METTE HJORT & SUE LAVER
It is generally assumed that art and emotion are inextricably linked, as is shown by even the most cursory account of the history of critical thinking about music, painting, literature, or theatre.
Consider, for example, a few salient moments in the history of the theory and practice of the dramatic arts. Whereas Plato's indictment of poets construes theatre as a source of undesirable and even dangerous emotions, Aristotle's defense of the art hinges on its putative capacity to purge spectators of these very emotions. Plato's conception of theatre and emotion as inextricably intertwined provides support for the antitheatricalist viewpoints espoused by the early Church Fathers, just as it informs the condemnations of theatre articulated in sixteenth-century England and seventeenth-century France. 1 Thus, for example, William Prynne's strikingly vitriolic Histriomastix makes theatre a veritable machine of pandemonium fueled by mimetically inspired social emotions. 2 Pierre Nicole, the Jansenist, also charges theatre with undermining social order, but focuses his critique on actors' and playwrights' strategic and selective representation of the emotions, thereby taking issue with the links presented in plays between emotion and action. 3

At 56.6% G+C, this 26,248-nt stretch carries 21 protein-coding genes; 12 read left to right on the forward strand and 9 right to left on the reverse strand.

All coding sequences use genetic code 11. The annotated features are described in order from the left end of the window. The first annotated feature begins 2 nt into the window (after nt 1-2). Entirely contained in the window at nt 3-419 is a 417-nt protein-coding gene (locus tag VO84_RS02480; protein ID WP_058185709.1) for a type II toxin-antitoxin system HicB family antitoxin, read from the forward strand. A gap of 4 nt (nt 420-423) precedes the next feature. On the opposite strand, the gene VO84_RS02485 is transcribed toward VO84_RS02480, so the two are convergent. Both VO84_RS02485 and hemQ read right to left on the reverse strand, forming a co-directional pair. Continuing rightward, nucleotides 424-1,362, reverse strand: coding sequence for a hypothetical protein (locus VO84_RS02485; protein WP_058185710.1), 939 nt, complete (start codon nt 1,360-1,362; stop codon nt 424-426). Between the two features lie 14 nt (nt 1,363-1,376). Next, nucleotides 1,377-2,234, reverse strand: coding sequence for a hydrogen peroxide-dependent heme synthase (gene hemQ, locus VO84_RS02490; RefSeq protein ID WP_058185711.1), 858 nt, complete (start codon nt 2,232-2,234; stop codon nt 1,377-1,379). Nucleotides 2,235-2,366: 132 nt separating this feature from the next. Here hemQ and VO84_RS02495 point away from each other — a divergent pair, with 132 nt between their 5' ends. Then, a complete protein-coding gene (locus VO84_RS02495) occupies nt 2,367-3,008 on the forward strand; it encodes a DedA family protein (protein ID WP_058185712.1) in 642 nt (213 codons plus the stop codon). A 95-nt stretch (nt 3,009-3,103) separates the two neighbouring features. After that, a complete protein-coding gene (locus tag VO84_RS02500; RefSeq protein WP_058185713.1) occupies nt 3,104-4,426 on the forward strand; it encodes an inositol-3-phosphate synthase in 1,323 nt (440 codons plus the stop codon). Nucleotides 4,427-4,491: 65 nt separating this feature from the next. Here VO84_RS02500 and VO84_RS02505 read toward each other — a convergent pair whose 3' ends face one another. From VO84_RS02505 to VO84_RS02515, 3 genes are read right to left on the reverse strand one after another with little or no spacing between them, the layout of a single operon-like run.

Emotion, we have suggested, figures centrally in influential attempts to chart the reception of plays. Yet, if dramatic theorists are to be believed, this phenomenon should occupy a privileged site not only within reception studies, but within studies of performance as well. For example, Denis Diderot argued